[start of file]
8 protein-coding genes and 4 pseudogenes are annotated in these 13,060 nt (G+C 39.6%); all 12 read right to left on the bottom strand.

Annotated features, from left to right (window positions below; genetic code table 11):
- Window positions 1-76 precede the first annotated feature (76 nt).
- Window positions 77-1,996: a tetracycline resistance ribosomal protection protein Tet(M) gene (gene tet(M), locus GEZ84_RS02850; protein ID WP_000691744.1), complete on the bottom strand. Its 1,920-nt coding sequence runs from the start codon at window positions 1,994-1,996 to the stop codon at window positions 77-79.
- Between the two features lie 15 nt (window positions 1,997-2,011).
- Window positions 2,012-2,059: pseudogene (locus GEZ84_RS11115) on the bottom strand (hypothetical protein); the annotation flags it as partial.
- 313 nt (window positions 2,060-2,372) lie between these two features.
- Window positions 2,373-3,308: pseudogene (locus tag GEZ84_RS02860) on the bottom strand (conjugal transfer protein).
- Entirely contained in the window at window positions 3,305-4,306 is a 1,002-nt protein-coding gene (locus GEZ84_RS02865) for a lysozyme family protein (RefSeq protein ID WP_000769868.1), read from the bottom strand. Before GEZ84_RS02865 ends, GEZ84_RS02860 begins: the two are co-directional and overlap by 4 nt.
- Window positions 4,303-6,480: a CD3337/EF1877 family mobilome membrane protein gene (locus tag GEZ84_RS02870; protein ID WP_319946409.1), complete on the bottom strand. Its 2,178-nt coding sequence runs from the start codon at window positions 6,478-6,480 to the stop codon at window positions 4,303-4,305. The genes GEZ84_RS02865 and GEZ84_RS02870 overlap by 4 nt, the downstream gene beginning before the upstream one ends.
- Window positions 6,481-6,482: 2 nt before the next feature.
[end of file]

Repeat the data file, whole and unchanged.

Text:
8 protein-coding genes and 4 pseudogenes are annotated in these 13,060 nt (G+C 39.6%); all 12 read right to left on the bottom strand.

Annotated features, from left to right (window positions below; genetic code table 11):
- Window positions 1-76 precede the first annotated feature (76 nt).
- Window positions 77-1,996: a tetracycline resistance ribosomal protection protein Tet(M) gene (gene tet(M), locus GEZ84_RS02850; protein ID WP_000691744.1), complete on the bottom strand. Its 1,920-nt coding sequence runs from the start codon at window positions 1,994-1,996 to the stop codon at window positions 77-79.
- Between the two features lie 15 nt (window positions 1,997-2,011).
- Window positions 2,012-2,059: pseudogene (locus GEZ84_RS11115) on the bottom strand (hypothetical protein); the annotation flags it as partial.
- 313 nt (window positions 2,060-2,372) lie between these two features.
- Window positions 2,373-3,308: pseudogene (locus tag GEZ84_RS02860) on the bottom strand (conjugal transfer protein).
- Entirely contained in the window at window positions 3,305-4,306 is a 1,002-nt protein-coding gene (locus GEZ84_RS02865) for a lysozyme family protein (RefSeq protein ID WP_000769868.1), read from the bottom strand. Before GEZ84_RS02865 ends, GEZ84_RS02860 begins: the two are co-directional and overlap by 4 nt.
- Window positions 4,303-6,480: a CD3337/EF1877 family mobilome membrane protein gene (locus tag GEZ84_RS02870; protein ID WP_319946409.1), complete on the bottom strand. Its 2,178-nt coding sequence runs from the start codon at window positions 6,478-6,480 to the stop codon at window positions 4,303-4,305. The genes GEZ84_RS02865 and GEZ84_RS02870 overlap by 4 nt, the downstream gene beginning before the upstream one ends.
- Window positions 6,481-6,482: 2 nt before the next feature.